The sports anime genre is one I just can’t seem to stay away from. When it comes to real-life sports, I barely know a layup from a dunk. But something about the representation of sports in anime; the dynamically-choreographed matches underscored by inspirational music, the emphasis on comradery, and the feeling of satisfaction I get from deep-diving into a craft I know little about – all of it keeps me coming back for more. Whenever I’m in the mood for a more light-hearted watch, sports anime is my go-to genre.
So needless to say, when I heard about RE-MAIN, my interest was piqued. Even more so because it’s about a rather niche sport – water polo. Episode 1 of RE-MAIN premiered yesterday, July 4, 2021. After viewing it, I have mixed feelings; but I am positive of one thing: this show is oodles of fun.
RE-MAIN follows protagonist Minato Kiyoumizu, as he enters his first year of high school and decides to join the school’s water polo team. The first episode starts off in dramatic fashion, as we find out Minato has awoken from a 6-month coma – the result of a car accident. The way the anime handles this plot-point is interesting, to say the least. Rather than treating Minato’s coma as a serious and somber event, RE-MAIN takes a more humorous approach. Perhaps a wise decision, since the characters are unfamiliar to the audience and there would be no emotional impact.
Minato’s backstory leading up to his coma is told through exposition, accompanied by a series of children’s drawings and playful background music. We find out that prior to the accident, he was a talented junior high water polo player, even winning a tournament with his team. We’re also told that he has no recollection of the past three years, and thus can’t remember anything from his time playing water polo. Minato comments on feeling strange due to the lost time, though this isn’t explored as much as it could’ve been.
In fact, the only time Minato’s accident is portrayed in a serious light is through his family. While Minato himself has a nonchalant attitude towards his memory loss, his family seems to be still dealing with the effects of the accident. Namely, feelings of guilt about being responsible for Minato’s coma, and in the case of his younger sister, nightmares. It will be interesting to see if these themes will play a significant role throughout the series.
If I had to sum up the tone of RE-MAIN’s first episode in a couple words, I’d say it’s fun and humorous. I enjoyed a few of the jokes; Minato pretending to be someone else to get out of joining the water polo team made me chuckle. However, some of the humor was poorly timed, detracting from what could be an opportunity to explore serious themes like trauma and guilt.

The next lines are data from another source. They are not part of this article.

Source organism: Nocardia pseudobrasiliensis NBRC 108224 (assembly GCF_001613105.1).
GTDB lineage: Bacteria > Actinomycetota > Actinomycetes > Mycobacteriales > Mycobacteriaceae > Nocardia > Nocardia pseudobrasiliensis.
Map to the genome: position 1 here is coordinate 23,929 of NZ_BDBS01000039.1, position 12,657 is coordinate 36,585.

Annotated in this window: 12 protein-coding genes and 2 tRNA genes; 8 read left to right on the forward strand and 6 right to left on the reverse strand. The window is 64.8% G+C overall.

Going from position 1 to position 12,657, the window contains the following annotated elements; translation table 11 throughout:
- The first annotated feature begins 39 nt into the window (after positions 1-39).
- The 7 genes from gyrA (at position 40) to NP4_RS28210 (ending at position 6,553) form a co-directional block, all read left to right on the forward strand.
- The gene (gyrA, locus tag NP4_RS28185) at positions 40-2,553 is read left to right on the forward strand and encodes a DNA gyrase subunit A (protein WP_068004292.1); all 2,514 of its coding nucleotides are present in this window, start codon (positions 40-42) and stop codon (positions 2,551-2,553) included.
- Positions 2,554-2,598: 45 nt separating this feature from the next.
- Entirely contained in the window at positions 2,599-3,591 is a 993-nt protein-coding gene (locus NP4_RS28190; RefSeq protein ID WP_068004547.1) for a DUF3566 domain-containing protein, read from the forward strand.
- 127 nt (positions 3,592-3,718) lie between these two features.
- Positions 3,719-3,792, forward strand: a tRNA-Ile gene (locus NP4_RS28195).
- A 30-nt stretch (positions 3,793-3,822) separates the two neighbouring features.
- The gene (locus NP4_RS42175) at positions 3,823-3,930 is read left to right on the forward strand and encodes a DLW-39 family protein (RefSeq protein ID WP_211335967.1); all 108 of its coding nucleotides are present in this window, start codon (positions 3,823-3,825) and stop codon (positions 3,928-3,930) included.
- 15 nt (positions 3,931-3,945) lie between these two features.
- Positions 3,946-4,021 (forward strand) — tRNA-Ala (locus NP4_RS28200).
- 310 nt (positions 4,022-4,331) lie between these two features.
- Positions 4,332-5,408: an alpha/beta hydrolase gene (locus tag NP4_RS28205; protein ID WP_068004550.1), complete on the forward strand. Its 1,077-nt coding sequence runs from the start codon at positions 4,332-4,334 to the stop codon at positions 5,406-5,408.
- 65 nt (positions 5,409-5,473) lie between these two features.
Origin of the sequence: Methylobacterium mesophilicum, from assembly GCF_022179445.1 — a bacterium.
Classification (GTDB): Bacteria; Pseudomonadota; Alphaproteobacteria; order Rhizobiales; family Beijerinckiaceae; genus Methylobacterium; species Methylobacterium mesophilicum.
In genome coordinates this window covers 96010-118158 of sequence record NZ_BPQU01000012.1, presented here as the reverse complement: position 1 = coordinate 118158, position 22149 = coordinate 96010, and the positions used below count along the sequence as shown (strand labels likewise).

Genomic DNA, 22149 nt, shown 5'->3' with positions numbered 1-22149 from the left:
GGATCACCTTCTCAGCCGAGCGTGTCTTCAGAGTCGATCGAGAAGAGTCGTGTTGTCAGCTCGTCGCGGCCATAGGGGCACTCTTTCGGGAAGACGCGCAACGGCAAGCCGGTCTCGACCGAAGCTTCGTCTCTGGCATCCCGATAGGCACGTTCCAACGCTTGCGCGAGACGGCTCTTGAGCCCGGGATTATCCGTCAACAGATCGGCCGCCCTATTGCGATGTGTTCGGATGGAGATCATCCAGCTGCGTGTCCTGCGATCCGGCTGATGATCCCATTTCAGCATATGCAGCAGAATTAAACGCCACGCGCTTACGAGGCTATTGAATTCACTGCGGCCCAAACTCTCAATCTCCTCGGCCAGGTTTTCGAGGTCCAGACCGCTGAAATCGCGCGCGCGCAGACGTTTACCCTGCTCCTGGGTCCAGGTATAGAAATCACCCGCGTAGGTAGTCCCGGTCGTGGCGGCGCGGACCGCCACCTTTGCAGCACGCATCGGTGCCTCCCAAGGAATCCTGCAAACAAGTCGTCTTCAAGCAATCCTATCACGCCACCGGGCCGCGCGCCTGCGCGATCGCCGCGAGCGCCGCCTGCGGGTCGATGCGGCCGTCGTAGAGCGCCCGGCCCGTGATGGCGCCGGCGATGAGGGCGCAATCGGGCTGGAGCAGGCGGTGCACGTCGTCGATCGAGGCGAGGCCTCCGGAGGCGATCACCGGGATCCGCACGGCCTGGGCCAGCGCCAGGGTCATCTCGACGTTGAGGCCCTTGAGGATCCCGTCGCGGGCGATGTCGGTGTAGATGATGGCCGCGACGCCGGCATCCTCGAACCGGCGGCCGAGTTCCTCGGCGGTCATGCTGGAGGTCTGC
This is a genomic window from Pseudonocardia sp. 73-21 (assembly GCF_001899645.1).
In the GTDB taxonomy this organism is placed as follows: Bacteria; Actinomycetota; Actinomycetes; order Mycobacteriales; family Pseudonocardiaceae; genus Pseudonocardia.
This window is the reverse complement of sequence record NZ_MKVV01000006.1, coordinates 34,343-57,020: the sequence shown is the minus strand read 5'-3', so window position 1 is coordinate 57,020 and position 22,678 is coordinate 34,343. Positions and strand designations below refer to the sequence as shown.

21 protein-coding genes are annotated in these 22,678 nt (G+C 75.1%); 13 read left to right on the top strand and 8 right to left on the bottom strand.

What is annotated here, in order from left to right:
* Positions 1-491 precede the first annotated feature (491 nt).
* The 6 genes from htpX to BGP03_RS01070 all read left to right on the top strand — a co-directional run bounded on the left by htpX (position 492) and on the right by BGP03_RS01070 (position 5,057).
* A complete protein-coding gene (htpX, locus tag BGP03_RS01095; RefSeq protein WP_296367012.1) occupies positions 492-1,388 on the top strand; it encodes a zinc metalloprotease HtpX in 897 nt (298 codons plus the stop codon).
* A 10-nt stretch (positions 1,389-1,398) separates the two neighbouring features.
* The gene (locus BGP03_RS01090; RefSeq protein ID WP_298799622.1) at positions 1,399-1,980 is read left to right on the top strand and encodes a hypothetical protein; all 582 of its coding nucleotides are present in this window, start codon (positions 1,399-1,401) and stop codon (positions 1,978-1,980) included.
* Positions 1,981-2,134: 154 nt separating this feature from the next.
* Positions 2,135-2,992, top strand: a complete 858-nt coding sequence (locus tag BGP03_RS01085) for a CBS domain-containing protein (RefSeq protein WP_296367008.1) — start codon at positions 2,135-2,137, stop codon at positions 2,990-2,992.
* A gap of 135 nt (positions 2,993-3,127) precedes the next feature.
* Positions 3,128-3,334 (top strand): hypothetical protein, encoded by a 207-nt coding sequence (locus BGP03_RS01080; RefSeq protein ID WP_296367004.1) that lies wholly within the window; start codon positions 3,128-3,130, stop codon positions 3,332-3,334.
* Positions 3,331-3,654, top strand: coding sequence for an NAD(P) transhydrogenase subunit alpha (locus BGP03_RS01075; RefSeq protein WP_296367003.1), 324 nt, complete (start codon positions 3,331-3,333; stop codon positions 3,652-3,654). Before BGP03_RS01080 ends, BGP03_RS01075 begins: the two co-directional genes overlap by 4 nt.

In any case, it seems like (so far) the show is going for a more light and entertaining tone. After watching angst-filled sports anime like Free! and Sk8 The Infinity, this is a nice change of pace. Though whether this will continue to be the tone in subsequent episodes remains (pun intended) to be seen.
When it comes to most shonen sports anime, there are two main archetypes that come to mind for protagonists. Firstly, there’s the naturally-gifted genius type; think Haru from Free! and Kageyama from Haikyuu!! And secondly, there’s the total novice; think Tatara from Welcome to the Ballroom and Ippo from Hajime no Ippo.
In that sense, RE-MAIN sort of rolls these two archetypes into one. Minato was formerly a water polo genius – enough so that water polo enthusiasts know his name. However, due to his amnesia, he’ll be re-entering the sport as a novice. It’s indeed an interesting angle for the show to take.
Another way in which RE-MAIN subverts genre expectations is with its inclusion of romance. Episode 1 of RE-MAIN ends with Minato receiving a kiss on the cheek from a girl he (surprise) has no memory of. Romance is usually either non-existent or plays a very minor role in sports anime. It will be interesting to see if RE-MAIN follows that pattern or not. Since it seems like the mystery girl is also involved in water polo in some capacity, perhaps she’ll become the catalyst for Minato’s decision to join the water polo club.
Something else I’m looking forward to seeing developed is the relationship between Minato and his old teammates from junior high. Given that they cried upon seeing Minato had woken from his coma, one can assume the bond between them was pretty strong. But now that Minato has entered a different high school to them, and is on track to join their water polo club, his former teammates will potentially become his new rivals. This would be an interesting dynamic to explore.
All in all, RE-MAIN episode 1 was highly enjoyable. It may have speed-ran its way through some major events, but since this was in service of setting up the series’ main storyline, I’ll give it the benefit of the doubt. Furthermore, the most stimulating part of the show – the sports action – is still yet to come. Here’s hoping the series delivers on that front.